How 3D Printing will make music…
Music of the composer Harry Stafylakis is described as “an amalgamation of the classical music tradition and the soul and grime of heavy metal”. The integration of 3D printing will create a new sound that will bring concerts to a new level.
On November 4th, at the Canadian Aviation and Space Museum, the Ottawa Symphony Orchestra will launch its new season.
As part of the show, participants will discover a performance dedicated to the winner of the orchestra’s National 3D Printed Musical Instrument Challenge. The latter aims at fostering improvements of instruments used by musicians and the issues they might have in their use.
In addition to improved instruments, the 3D String Theory Project enables musicians to explore new possibilities of creating sounds thanks to new technologies.
“Instead of making just small, medium and large, you can make it exactly the size a person needs. In the same way, a larger person could have a violin made that’s slightly larger,” said Frank Defalco, Manager of Canada Makes.
Eight instruments will be 3D printed: two violas, four violins, and two violoncello da spallas.
The first test of a 3D printed violin by OSO Concertmaster, Mary-Elizabeth Brown demonstrates a sound which is very different from the sound she is used to make with her 8th-century Italian violin.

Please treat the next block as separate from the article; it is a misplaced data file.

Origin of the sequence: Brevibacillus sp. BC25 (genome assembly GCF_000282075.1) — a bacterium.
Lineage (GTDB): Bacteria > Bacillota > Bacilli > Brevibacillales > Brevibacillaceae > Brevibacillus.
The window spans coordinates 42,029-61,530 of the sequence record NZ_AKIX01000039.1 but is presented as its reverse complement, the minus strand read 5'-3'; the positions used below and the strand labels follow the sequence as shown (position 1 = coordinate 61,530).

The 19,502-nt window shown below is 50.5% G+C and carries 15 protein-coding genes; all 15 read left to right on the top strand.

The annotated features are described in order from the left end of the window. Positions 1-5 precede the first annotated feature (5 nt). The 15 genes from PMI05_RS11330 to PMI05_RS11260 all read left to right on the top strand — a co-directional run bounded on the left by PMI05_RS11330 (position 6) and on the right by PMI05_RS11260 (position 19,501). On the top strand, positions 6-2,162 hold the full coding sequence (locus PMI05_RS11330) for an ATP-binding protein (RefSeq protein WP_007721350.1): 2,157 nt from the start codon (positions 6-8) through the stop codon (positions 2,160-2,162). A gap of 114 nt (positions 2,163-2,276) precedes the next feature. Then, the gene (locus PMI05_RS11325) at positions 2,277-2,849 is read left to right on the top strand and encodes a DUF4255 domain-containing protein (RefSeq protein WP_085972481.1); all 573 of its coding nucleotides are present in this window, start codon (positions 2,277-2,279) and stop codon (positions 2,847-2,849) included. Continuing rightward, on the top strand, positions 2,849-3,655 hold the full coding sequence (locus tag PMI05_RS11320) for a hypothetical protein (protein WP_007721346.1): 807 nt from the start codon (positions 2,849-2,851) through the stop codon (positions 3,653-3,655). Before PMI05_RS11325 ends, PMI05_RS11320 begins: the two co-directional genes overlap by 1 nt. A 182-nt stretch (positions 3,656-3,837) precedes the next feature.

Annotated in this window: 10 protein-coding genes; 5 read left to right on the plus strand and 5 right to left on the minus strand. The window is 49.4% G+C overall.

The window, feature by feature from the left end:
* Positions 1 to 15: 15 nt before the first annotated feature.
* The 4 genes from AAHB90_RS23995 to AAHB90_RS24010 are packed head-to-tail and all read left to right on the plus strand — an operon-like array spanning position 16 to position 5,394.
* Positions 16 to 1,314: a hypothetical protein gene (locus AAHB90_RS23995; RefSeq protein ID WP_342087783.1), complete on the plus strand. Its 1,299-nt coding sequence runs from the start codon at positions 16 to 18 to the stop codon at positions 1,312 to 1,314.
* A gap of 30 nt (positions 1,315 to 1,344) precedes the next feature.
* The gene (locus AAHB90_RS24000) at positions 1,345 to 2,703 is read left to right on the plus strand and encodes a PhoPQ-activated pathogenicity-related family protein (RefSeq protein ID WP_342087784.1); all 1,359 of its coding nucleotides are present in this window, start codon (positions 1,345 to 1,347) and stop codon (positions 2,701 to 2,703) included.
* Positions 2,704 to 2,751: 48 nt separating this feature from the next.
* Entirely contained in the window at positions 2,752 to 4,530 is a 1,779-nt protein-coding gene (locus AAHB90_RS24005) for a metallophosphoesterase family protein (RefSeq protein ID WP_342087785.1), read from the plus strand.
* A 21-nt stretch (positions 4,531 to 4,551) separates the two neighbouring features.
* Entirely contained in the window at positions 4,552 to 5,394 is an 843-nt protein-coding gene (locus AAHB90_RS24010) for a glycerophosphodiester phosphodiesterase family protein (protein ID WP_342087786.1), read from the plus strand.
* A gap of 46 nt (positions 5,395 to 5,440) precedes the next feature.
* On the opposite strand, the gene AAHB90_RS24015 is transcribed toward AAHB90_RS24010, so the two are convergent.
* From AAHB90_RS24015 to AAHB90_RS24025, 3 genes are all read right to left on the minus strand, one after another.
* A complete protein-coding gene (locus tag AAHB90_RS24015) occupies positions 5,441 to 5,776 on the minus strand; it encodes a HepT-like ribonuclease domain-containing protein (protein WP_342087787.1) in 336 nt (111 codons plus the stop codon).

“It was a different kind of soul, said brown. I got the sense that if I spent some time with it, I might not be able to make it make the sounds that my Italian instrument makes, but that I would be able to find a wide range of colours that would allow me to be expressive.”
Lastly, it should be noted that these makers intend to create their new instruments using low-cost 3D printers. To achieve new sounds, the choice of materials will be crucial in the production of these new instruments. Indeed, 3D printing often requires the use of materials such as plastics, metals and polymers. However, in this case, musicians are more attracted to the resonance of wood.
“I think there’s probably nothing better than wood in certain areas,” admits Frank Defalco, manager of Canada Makes, a national network of private, public, academic and non-profit groups dedicated to promoting additive manufacturing in Canada. “Whether there are materials that can get close to the levels of wood, I’m sure they’re getting close with polymers.”
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